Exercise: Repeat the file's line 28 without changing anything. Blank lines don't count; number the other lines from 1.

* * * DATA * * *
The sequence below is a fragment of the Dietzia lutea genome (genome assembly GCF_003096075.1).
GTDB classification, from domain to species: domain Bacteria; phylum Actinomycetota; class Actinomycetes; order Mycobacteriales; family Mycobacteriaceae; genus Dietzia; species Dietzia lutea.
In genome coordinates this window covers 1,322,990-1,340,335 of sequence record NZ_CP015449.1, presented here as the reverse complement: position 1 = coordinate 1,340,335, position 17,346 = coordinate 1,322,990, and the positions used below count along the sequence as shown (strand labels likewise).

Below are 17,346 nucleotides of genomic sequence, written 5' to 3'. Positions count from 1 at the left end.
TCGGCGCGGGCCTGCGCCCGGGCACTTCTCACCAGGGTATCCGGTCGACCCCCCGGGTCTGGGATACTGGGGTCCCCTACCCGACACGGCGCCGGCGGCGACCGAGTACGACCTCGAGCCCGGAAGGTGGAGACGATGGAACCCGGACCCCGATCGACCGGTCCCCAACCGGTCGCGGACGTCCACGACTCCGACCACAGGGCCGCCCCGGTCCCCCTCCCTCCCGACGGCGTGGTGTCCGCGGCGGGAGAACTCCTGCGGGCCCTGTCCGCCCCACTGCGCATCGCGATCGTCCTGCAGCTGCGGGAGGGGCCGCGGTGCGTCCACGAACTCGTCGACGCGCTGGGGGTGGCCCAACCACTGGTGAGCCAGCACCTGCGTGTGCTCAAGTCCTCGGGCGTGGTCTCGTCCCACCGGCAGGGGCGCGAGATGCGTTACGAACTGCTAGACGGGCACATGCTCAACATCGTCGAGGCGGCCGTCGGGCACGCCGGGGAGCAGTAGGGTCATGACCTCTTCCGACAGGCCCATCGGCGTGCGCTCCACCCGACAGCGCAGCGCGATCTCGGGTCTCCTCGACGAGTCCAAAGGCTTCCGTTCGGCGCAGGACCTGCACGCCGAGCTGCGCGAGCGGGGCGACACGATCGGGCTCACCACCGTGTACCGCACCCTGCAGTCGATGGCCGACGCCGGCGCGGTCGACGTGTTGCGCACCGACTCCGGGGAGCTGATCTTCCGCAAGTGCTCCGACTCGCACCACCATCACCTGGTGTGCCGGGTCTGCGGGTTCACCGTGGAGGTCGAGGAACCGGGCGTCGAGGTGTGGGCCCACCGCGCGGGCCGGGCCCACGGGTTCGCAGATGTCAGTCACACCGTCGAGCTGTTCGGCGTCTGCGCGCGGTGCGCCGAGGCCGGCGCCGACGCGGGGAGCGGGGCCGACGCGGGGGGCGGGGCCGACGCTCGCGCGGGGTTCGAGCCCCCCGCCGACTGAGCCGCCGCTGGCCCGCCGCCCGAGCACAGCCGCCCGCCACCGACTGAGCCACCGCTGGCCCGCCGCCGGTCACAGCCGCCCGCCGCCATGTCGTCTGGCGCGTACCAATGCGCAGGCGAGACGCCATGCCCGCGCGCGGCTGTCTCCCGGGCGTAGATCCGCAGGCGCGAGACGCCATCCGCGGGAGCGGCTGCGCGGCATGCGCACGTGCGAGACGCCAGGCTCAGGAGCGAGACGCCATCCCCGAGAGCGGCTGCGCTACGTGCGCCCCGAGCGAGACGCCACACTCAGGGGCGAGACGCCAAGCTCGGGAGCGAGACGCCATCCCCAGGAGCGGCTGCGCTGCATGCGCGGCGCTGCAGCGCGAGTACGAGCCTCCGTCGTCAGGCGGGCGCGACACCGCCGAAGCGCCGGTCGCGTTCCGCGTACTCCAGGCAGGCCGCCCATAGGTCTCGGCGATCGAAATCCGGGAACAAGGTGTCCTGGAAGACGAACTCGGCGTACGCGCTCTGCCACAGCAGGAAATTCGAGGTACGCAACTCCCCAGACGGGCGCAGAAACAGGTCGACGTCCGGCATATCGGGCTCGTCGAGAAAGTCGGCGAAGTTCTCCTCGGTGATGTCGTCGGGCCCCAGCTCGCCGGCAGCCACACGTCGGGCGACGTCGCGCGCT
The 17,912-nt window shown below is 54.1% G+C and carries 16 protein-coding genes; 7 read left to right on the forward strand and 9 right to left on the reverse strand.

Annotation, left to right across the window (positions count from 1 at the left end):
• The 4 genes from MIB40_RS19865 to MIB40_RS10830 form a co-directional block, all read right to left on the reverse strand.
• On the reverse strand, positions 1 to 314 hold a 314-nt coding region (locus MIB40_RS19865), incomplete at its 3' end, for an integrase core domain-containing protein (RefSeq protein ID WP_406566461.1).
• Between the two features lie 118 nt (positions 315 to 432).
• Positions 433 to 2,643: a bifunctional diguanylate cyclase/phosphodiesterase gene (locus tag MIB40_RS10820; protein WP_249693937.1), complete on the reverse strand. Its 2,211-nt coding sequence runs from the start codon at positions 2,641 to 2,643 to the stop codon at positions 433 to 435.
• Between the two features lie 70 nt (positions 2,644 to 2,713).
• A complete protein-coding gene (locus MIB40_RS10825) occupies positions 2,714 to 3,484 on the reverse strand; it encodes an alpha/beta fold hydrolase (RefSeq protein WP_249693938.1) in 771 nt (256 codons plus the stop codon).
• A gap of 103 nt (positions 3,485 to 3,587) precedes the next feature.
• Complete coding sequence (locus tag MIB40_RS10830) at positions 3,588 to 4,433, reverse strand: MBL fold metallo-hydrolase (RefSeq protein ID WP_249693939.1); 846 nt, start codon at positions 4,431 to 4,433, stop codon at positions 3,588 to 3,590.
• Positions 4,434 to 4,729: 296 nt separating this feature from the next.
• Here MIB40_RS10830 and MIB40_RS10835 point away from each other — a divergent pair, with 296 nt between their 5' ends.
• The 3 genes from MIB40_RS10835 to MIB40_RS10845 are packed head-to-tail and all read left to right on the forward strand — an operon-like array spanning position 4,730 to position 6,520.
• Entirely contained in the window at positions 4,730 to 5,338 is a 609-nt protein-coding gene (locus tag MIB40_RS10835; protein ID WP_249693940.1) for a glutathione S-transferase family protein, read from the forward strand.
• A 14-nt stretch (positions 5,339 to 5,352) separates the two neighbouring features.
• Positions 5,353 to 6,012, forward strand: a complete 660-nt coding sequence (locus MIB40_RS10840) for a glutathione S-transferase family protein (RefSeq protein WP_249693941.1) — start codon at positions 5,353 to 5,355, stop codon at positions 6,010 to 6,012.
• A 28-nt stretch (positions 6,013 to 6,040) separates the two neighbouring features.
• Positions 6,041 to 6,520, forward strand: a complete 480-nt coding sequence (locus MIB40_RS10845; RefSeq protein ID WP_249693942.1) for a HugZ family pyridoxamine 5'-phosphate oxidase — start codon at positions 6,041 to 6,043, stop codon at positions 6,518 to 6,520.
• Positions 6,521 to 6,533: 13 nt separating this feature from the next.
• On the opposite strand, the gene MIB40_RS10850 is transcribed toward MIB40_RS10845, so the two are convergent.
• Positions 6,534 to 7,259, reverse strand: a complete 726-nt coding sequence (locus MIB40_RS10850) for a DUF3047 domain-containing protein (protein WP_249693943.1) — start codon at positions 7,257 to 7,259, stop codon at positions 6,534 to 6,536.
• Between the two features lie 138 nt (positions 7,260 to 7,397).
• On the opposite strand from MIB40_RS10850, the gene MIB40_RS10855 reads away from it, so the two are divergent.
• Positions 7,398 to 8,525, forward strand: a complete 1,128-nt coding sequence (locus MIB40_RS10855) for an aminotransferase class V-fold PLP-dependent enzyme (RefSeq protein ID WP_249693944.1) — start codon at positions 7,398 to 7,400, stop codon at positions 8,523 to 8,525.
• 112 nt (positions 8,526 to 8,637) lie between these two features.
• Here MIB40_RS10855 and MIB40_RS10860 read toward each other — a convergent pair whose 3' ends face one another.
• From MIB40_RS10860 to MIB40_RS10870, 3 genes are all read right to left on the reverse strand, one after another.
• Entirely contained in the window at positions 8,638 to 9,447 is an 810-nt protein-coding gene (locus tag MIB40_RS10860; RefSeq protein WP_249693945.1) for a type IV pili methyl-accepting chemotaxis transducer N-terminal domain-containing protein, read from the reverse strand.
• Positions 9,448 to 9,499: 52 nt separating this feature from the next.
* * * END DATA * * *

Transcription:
• On the opposite strand from MIB40_RS10850, the gene MIB40_RS10855 reads away from it, so the two are divergent.